On the tail of Old School Renaissance has come another movement—the rise of the fanzine. Although the fanzine—a nonprofessional and nonofficial publication produced by fans of a particular cultural phenomenon, got its start in Science Fiction fandom, in the gaming hobby it first started with Chess and Diplomacy fanzines before finding fertile ground in the roleplaying hobby in the 1970s. Here these amateurish publications allowed the hobby a public space for two things. First, they were somewhere that the hobby could voice opinions and ideas that lay outside those of a game’s publisher. Second, in the Golden Age of roleplaying when the Dungeon Masters were expected to create their own settings and adventures, they also provided a rough and ready source of support for the game of your choice. Many also served as vehicles for the fanzine editor’s house campaign and thus they showed another DM and group played said game. This would often change over time if a fanzine accepted submissions. Initially, fanzines were primarily dedicated to the big three RPGs of the 1970s—Dungeons & Dragons, RuneQuest, and Traveller—but fanzines have appeared dedicated to other RPGs since, some of which helped keep a game popular in the face of no official support.
Since 2008 with the publication of Fight On #1, the Old School Renaissance has had its own fanzines. The advantage of the Old School Renaissance is that the various Retroclones draw from the same source and thus one Dungeons & Dragons-style RPG is compatible with another. This means that the contents of one fanzine will compatible with the Retroclone that you already run and play even if not specifically written for it. Labyrinth Lord and Lamentations of the Flame Princess Weird Fantasy Roleplay have proved to be popular choices have proved to be popular choices to base fanzines around, as has Swords & Wizardry.
From the Shroud is not written for any one of these three retroclones, but for another, Crypts & Things. Published by D101 Games, Crypts & Things is a Swords & Sorcery RPG inspired by Robert E. Howard’s Conan stories—amongst others—and From the Shroud #1 is written to provide support for this roleplaying game, though as with other Old School Renaissance content, it can easily be used with Retroclones. For example, the content in From the Shroud #1 is compatible—in tone as well as in terms of the mechanics—with the content from both Black Pudding #1 and Black Pudding #2. Indeed, From the Shroud #1 includes notes so that it can be adapted to other Retroclones.
From the Shroud #1 began life with the scenario ‘The Secret of Skull Hill’, which was intended to as Halloween support for the then recently published Crypts & Things Remastered. This is a short adventure designed for low to medium Level characters who are lured out to a strange hill—known as Skull Hill—which stands on the very edge of civilised lands, with promises of great treasure. Skull Hill is only the beginning of their adventures, for the player characters will quickly find themselves cast beyond the Shroud that surrounds the Continent of Terror that is their home world and into the last refuge of an alien cult dedicated to returning their God to life—and it is very, very close to succeeding!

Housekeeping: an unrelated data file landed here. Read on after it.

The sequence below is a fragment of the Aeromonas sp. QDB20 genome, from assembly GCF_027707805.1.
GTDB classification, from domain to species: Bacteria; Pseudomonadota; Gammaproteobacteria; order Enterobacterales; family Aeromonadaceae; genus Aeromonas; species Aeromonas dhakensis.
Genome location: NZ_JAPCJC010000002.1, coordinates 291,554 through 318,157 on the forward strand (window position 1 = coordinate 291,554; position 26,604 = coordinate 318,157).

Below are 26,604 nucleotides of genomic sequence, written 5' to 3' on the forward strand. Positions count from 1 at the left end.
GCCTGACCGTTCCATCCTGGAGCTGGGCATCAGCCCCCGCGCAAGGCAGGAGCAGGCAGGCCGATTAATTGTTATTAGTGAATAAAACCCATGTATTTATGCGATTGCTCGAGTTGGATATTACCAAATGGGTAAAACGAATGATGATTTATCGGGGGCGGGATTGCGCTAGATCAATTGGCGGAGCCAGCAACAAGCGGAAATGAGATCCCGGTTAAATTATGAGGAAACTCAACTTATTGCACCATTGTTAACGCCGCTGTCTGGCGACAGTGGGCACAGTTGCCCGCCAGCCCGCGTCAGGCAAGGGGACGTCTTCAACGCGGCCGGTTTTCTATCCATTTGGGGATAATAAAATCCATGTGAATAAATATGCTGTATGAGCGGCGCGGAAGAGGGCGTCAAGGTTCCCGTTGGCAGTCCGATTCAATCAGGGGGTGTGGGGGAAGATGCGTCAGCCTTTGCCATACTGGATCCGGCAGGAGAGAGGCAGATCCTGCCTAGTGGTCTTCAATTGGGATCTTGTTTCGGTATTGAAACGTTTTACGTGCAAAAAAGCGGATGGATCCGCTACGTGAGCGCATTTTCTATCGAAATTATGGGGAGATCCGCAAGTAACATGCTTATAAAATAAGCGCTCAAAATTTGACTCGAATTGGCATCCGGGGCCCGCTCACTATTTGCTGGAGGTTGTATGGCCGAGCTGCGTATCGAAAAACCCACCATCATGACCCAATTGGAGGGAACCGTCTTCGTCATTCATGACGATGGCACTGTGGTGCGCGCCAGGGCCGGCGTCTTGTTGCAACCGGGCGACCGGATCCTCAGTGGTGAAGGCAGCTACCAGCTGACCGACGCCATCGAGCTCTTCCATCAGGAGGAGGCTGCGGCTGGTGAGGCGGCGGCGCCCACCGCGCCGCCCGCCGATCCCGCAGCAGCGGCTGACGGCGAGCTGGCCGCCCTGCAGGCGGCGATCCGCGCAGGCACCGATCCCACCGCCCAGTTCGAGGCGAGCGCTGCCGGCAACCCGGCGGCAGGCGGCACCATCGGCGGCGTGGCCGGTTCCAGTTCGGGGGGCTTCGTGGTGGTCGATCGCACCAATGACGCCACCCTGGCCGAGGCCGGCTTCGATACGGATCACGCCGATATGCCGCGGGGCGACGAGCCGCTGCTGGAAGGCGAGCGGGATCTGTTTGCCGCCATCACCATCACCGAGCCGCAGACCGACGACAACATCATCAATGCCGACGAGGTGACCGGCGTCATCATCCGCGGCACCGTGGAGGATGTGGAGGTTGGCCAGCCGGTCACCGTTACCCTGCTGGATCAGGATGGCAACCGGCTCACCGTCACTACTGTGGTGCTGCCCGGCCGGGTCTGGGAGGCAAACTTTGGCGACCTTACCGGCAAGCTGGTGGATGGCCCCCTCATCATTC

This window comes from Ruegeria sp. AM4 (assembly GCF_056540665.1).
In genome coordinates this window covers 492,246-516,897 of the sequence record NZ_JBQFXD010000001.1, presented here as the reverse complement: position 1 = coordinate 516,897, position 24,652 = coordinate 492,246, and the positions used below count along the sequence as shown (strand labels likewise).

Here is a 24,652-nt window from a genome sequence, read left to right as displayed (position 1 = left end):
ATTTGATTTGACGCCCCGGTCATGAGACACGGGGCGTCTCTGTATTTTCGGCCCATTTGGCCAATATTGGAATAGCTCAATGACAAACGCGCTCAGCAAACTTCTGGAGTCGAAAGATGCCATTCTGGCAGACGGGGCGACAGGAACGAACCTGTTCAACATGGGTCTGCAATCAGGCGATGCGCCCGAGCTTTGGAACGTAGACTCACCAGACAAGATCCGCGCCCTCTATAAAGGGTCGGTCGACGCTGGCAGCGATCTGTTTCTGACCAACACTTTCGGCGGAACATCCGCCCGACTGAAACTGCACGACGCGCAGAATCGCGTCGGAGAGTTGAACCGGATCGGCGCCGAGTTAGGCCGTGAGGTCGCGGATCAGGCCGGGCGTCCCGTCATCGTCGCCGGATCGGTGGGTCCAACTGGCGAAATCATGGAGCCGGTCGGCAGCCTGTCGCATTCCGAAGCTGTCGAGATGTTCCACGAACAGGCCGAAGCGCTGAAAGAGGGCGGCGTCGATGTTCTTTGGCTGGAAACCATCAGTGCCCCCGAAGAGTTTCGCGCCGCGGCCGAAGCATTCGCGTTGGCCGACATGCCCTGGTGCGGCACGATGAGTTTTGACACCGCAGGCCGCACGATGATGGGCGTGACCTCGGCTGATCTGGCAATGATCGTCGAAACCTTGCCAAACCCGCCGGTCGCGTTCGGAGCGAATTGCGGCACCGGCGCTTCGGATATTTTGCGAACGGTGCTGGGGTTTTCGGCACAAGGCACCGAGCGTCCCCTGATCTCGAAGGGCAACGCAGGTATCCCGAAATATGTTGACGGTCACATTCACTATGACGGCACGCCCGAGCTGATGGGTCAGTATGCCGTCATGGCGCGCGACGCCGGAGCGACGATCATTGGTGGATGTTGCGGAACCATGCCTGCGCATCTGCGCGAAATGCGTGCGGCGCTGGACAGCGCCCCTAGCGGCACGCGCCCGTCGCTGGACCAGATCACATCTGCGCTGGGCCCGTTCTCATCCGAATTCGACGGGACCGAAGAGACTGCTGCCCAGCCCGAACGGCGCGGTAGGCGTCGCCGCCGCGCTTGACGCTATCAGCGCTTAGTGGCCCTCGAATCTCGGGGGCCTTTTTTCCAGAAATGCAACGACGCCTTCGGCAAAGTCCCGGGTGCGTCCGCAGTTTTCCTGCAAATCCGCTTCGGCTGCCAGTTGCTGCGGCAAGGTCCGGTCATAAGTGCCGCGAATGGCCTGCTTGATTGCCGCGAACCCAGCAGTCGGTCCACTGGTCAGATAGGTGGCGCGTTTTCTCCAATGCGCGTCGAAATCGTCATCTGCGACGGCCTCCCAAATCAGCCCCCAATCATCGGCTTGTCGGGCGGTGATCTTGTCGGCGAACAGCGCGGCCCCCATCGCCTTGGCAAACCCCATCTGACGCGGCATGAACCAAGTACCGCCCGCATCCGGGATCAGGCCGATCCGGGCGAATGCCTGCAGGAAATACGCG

‘The Secret of Skull Hill’ is actually quite a short adventure, offering up a session’s worth of play, perhaps two at most. It does feel as if there is an awful lot of set-up and background to get to the point where the players can get involved, so as a consequence there is not a great deal to the adventure, though it is strong on the Weird, especially the technology of the cult.
Beyond ‘The Secret of Skull Hill’, From the Shroud #1 offers a number of interesting articles. The first of these is ‘Achievements’, which offers up an alternative to the array of magical items and gewgaws that grant the player characters abilities and bonuses to be found in Dungeons & Dragons and a great many Retroclones, but not Crypts & Things. Instead it suggests that the Crypt Keeper reward the adventurers with small story awards based upon their achievements in an adventure. For example, in a scenario where the adventurers must make their way over snowy mountain pass and are hounded by wolves all the way up and all the way down, the adventurer who kills the most wolves might be awarded with the ‘Wolf Killer’ achievement, which grants him +1 to hit wolves in combat. As the player characters rise in Level, the benefits from these Achievements become broader rather specific and of course gain in power. This is a rather good way of rewarding the players and their characters and recognises both their successes and their story.